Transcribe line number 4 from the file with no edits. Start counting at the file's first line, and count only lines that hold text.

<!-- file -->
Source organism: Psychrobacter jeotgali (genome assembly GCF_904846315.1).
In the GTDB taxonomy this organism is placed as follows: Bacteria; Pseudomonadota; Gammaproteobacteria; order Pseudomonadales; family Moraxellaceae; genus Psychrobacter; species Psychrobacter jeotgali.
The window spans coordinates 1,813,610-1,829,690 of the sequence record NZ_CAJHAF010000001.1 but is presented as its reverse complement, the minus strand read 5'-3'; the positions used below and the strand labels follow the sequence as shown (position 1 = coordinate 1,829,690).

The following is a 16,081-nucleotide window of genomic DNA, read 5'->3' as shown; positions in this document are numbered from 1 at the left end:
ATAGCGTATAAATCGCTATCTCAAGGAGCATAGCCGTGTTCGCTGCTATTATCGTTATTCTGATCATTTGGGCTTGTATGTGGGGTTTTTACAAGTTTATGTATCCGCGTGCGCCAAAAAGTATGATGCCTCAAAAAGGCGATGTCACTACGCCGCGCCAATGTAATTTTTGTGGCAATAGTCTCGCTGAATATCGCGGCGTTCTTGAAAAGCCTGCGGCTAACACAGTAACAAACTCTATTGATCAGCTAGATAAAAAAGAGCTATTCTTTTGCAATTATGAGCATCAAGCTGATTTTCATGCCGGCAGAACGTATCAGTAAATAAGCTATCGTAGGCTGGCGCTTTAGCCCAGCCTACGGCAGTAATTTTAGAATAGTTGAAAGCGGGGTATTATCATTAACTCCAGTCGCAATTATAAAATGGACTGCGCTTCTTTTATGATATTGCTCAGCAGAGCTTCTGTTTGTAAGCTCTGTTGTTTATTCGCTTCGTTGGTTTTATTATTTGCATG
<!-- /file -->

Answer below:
The following is a 16,081-nucleotide window of genomic DNA, read 5'->3' as shown; positions in this document are numbered from 1 at the left end: